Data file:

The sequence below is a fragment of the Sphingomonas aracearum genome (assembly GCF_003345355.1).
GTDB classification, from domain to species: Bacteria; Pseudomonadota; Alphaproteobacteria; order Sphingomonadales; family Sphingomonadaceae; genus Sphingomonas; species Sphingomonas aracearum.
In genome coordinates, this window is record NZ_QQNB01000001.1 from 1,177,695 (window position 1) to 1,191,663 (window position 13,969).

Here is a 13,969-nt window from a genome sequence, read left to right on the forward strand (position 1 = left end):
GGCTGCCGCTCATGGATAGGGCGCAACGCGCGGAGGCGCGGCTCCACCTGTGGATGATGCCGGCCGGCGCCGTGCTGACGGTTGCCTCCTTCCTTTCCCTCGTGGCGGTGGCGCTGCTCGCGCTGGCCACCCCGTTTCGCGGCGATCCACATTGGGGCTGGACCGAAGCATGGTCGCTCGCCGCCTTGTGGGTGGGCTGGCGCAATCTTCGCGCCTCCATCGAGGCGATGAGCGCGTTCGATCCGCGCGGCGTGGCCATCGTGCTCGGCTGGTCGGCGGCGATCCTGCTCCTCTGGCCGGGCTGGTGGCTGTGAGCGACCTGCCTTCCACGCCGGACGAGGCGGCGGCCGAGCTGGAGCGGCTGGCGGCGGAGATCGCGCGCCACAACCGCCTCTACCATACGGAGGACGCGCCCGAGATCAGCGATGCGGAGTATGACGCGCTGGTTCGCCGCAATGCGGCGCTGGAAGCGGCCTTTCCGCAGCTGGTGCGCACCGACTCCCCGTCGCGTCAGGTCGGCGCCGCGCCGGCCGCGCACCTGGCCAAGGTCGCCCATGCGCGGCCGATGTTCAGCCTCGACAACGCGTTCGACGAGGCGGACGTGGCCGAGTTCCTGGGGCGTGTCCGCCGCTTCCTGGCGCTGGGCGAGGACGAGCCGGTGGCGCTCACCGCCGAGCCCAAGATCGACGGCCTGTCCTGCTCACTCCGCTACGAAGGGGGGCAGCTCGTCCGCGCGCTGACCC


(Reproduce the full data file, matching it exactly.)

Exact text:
The sequence below is a fragment of the Sphingomonas aracearum genome (assembly GCF_003345355.1).
GTDB classification, from domain to species: Bacteria; Pseudomonadota; Alphaproteobacteria; order Sphingomonadales; family Sphingomonadaceae; genus Sphingomonas; species Sphingomonas aracearum.
In genome coordinates, this window is record NZ_QQNB01000001.1 from 1,177,695 (window position 1) to 1,191,663 (window position 13,969).

Here is a 13,969-nt window from a genome sequence, read left to right on the forward strand (position 1 = left end):
GGCTGCCGCTCATGGATAGGGCGCAACGCGCGGAGGCGCGGCTCCACCTGTGGATGATGCCGGCCGGCGCCGTGCTGACGGTTGCCTCCTTCCTTTCCCTCGTGGCGGTGGCGCTGCTCGCGCTGGCCACCCCGTTTCGCGGCGATCCACATTGGGGCTGGACCGAAGCATGGTCGCTCGCCGCCTTGTGGGTGGGCTGGCGCAATCTTCGCGCCTCCATCGAGGCGATGAGCGCGTTCGATCCGCGCGGCGTGGCCATCGTGCTCGGCTGGTCGGCGGCGATCCTGCTCCTCTGGCCGGGCTGGTGGCTGTGAGCGACCTGCCTTCCACGCCGGACGAGGCGGCGGCCGAGCTGGAGCGGCTGGCGGCGGAGATCGCGCGCCACAACCGCCTCTACCATACGGAGGACGCGCCCGAGATCAGCGATGCGGAGTATGACGCGCTGGTTCGCCGCAATGCGGCGCTGGAAGCGGCCTTTCCGCAGCTGGTGCGCACCGACTCCCCGTCGCGTCAGGTCGGCGCCGCGCCGGCCGCGCACCTGGCCAAGGTCGCCCATGCGCGGCCGATGTTCAGCCTCGACAACGCGTTCGACGAGGCGGACGTGGCCGAGTTCCTGGGGCGTGTCCGCCGCTTCCTGGCGCTGGGCGAGGACGAGCCGGTGGCGCTCACCGCCGAGCCCAAGATCGACGGCCTGTCCTGCTCACTCCGCTACGAAGGGGGGCAGCTCGTCCGCGCGCTGACCC